Financial assistance is available, but patients may need help negotiating the system.
Jeff Kranau’s story is a moving one but, during this economic downturn, not necessarily a unique one. The former South Florida salesman was successfully treated for squamous cell carcinoma of the larynx in 2009 and declared cancerfree. But what should have been a reason for celebration has, over time, sent Mr. Kranau’s life into a tailspin.
“I now have a permanent hole in my vocal cords from the radiation, which makes it quite difficult for me to project my voice any louder than a loud whisper. Part of my job involved taking potential sales calls and answering questions for customers over the phone,” Mr. Kranau told Oncology News International. “Obviously, I am no longer able to do that.”
Mr. Kranau eventually left his job and, subsequently, lost coverage for the multiple medications he needs to ease his postchemoradiotherapy complications. “Without insurance, I am in need of funds for help with medical bills and, most importantly, my medications, which I can no longer afford,” he said.
The ranks of the uninsured or underinsured have been on the rise, placing a burden on cancer patients and the programs that dispense treatment. A national poll conducted by the American Cancer Society Cancer Action Network found that, over the past two years, nearly one-half of cancer patients and survivors under age 65 said they are having difficulty affording healthcare costs, including paying for copays and prescription drugs (ACS CAN poll results, June 23, 2010).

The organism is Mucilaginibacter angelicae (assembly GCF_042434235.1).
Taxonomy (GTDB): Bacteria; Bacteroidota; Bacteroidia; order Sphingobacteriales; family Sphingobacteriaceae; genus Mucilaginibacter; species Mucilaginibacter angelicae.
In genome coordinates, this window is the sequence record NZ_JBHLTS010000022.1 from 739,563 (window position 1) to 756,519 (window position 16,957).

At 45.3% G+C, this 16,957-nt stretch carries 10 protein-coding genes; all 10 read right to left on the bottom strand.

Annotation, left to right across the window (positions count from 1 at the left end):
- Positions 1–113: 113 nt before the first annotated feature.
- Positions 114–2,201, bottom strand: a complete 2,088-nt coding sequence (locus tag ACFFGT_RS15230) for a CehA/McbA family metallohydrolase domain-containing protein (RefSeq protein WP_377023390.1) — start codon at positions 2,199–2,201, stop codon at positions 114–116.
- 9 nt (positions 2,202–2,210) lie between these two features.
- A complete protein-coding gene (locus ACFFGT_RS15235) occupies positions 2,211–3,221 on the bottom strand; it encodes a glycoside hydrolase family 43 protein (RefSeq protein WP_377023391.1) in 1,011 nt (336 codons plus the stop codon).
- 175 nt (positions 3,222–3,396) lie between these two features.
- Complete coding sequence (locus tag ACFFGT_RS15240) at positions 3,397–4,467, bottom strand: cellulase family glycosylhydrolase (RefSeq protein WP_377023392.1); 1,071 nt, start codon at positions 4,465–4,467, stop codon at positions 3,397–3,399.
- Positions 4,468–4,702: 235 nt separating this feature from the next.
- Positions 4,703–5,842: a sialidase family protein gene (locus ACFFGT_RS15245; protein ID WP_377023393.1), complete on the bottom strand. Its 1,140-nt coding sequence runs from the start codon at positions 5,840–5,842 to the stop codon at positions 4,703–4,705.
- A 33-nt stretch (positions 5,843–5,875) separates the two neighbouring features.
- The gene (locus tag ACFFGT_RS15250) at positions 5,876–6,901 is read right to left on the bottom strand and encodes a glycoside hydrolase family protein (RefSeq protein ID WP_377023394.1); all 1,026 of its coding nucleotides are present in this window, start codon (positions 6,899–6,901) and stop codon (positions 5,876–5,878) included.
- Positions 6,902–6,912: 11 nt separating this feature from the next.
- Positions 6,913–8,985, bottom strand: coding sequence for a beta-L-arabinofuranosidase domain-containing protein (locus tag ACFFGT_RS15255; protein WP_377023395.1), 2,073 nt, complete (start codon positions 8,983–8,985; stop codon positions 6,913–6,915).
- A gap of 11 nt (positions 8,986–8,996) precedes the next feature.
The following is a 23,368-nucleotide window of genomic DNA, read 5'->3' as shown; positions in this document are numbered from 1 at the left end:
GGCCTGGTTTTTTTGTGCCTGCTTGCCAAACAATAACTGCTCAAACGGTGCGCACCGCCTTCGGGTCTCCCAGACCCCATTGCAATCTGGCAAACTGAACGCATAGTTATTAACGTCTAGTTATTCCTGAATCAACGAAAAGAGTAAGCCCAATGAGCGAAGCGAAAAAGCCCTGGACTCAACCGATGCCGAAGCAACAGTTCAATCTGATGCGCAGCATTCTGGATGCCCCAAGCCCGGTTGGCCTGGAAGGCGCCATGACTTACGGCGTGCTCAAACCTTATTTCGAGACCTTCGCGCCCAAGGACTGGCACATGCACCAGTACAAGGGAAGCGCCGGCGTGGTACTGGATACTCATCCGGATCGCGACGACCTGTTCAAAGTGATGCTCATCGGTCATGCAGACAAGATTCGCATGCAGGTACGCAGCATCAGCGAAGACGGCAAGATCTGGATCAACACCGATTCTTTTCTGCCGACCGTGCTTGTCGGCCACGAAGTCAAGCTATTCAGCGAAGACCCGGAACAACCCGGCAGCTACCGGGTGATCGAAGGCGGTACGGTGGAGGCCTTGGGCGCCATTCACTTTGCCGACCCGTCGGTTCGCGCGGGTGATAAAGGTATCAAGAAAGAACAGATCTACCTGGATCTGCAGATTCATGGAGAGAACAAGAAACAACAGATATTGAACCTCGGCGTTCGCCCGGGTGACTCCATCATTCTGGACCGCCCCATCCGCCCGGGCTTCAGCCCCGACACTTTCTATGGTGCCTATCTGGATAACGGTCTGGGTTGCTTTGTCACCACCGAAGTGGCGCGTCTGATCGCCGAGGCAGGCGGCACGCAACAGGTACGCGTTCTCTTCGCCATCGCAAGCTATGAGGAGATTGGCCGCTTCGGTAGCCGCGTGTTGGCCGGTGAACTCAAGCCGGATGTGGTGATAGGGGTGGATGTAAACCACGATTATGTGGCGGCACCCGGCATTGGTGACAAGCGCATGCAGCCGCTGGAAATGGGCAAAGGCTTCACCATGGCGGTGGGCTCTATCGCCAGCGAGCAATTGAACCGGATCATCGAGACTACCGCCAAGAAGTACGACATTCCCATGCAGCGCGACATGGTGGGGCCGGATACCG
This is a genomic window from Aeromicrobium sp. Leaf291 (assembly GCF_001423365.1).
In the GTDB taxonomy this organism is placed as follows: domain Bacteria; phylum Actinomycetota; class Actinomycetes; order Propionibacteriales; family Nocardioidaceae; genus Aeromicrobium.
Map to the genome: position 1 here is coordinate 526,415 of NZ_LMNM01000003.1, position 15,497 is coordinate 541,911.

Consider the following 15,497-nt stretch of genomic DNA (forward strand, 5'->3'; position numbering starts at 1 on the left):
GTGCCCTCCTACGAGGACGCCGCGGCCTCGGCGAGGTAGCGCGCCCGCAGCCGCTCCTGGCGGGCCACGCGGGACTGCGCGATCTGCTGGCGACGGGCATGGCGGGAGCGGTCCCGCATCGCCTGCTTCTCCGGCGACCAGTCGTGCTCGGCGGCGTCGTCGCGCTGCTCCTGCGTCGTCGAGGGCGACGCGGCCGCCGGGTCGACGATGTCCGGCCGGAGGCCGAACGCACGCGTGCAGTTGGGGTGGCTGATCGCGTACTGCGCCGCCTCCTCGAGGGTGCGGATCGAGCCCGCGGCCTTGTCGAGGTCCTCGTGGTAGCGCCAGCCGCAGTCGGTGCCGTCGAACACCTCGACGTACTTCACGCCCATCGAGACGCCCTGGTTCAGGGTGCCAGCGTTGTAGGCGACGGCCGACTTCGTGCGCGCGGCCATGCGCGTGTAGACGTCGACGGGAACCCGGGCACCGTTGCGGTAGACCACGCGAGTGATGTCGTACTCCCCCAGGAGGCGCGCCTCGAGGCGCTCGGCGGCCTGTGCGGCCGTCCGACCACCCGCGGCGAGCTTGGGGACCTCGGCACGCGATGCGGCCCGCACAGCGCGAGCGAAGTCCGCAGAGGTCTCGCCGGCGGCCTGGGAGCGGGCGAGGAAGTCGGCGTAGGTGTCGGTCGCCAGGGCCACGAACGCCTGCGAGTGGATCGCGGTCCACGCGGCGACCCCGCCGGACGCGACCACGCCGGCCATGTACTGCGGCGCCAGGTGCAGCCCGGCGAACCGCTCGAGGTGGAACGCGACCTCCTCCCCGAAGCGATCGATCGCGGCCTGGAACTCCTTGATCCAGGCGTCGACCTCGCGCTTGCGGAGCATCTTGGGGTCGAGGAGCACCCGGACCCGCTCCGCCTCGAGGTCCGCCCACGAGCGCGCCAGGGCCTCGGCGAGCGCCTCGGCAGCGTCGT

As a result, one in three patients under age 65 diagnosed with cancer delayed needed cancer-related tests, treatments, checkups, and filling of prescription drugs over the past year.
|“We have been loath to send our patients to hospitals… Hospitals are our partners so we don’t want to put a financial burden on them.”
—Leonard Kalman, MD
Another survey by the Association of Community Cancer Centers (ACCC) found that patients over the past two years are increasingly asking treatment facilities for help with the cost of co-pays, prescription drug costs, and transportation.
“If you speak to oncologists, threequarters of the doctors in community practices in 2010 had seen the direct impact of the recession,” said Lee Blansett, senior vice president of Oncology Market Access for Kantar Health, based in Foster City, Calif. “Chief among those impacts was patients’ inability to pay for cancer treatments and, in some cases, an increasing number in whom treatment selection was based on the ability to pay.”
Mr. Blansett added that data prior to the recession were already showing a trend toward increased number of uninsured and underinsured patients, and he suggested that this trend will continue even if the recession is officially declared to be over.
For some independent practices, the most efficient way to manage uninsured or underinsured patients is to refer them to hospitals.
“Hospitals have more resources and revenue streams and therefore may also be better at organizing patient assistant programs,” Mr. Blansett said.
But that may place an undue strain on hospitals, which could come back to haunt a community practice that is in partnership with a larger facility. “We have been loath to send our patients to hospitals,” said Leonard Kalman, MD, an oncologist at Advanced Medical Specialties in Miami. “Hospitals are our partners so we don’t want to put a financial burden on them.”